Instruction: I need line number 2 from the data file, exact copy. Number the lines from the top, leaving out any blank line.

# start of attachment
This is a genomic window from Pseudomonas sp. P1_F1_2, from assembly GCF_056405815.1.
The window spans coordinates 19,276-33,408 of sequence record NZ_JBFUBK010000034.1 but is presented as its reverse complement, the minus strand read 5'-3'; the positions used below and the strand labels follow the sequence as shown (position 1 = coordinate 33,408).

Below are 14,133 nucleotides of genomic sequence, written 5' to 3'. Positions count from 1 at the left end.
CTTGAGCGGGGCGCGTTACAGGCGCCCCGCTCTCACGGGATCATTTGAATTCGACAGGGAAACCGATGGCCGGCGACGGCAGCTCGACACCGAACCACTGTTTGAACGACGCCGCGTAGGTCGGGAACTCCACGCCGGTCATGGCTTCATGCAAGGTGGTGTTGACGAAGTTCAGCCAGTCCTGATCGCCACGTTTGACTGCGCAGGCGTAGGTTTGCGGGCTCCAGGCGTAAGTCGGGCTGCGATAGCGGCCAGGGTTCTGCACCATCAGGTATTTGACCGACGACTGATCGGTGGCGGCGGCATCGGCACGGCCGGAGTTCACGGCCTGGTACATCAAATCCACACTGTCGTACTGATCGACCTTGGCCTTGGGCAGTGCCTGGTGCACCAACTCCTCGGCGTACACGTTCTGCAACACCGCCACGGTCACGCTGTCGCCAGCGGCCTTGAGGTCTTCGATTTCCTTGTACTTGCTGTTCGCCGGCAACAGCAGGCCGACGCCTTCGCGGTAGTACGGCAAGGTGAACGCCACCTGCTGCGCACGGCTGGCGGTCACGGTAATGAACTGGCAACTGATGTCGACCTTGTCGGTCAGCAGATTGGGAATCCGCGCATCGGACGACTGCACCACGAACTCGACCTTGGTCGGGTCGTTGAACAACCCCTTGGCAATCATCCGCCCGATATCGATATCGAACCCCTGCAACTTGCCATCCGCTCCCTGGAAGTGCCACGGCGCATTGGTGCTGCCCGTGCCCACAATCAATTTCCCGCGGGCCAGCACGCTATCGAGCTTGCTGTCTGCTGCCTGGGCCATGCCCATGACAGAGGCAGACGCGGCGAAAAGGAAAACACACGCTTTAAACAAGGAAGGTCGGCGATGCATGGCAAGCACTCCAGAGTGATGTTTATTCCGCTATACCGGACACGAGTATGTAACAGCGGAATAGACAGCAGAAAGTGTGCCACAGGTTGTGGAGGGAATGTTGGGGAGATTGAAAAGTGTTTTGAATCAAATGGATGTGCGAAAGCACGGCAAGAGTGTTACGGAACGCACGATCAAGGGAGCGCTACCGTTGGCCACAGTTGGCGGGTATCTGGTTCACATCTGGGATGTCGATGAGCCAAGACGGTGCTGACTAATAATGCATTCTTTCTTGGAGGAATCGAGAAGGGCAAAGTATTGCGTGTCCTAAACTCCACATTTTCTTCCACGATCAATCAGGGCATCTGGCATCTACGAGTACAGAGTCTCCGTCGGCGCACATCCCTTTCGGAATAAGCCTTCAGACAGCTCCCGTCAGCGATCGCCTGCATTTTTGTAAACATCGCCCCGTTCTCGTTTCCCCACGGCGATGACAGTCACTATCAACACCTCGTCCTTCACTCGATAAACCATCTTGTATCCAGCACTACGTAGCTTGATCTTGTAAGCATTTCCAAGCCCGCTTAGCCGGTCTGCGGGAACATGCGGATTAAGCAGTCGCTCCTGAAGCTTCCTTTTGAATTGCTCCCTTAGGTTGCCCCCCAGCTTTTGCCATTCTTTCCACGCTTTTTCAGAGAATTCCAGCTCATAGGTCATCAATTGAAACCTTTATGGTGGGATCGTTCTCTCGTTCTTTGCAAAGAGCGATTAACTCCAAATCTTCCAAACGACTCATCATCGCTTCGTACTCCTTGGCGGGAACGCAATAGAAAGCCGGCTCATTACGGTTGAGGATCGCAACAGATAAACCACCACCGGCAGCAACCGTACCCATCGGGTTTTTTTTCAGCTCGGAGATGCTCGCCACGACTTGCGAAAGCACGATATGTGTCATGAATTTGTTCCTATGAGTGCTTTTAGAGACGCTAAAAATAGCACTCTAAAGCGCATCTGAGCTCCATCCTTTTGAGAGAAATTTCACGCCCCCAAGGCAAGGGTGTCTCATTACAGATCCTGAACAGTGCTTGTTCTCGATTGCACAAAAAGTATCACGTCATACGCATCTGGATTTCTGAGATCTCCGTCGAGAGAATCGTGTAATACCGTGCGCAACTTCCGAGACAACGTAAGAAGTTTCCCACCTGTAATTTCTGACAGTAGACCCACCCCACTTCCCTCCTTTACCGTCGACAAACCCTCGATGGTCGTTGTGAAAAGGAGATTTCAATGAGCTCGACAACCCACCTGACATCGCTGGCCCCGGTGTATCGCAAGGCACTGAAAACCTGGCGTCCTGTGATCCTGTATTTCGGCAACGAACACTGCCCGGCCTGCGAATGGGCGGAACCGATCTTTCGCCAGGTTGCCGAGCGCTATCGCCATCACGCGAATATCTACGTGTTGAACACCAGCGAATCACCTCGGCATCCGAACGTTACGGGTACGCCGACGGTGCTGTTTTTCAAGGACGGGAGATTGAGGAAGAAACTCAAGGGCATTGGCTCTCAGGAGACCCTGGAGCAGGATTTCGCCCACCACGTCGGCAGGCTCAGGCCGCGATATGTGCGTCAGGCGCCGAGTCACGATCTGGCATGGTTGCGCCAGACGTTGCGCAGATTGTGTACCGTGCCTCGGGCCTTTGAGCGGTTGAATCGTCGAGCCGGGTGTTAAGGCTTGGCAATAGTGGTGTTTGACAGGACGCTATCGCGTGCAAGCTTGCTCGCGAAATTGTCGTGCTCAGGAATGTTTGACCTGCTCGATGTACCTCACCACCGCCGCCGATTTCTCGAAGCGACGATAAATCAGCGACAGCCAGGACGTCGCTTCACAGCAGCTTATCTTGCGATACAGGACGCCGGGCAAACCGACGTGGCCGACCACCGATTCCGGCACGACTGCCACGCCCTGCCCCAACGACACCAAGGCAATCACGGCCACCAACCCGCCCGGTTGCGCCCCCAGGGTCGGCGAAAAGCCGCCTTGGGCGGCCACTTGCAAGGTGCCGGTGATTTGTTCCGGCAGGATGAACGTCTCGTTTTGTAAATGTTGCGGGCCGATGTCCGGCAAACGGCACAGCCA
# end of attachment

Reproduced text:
The window spans coordinates 19,276-33,408 of sequence record NZ_JBFUBK010000034.1 but is presented as its reverse complement, the minus strand read 5'-3'; the positions used below and the strand labels follow the sequence as shown (position 1 = coordinate 33,408).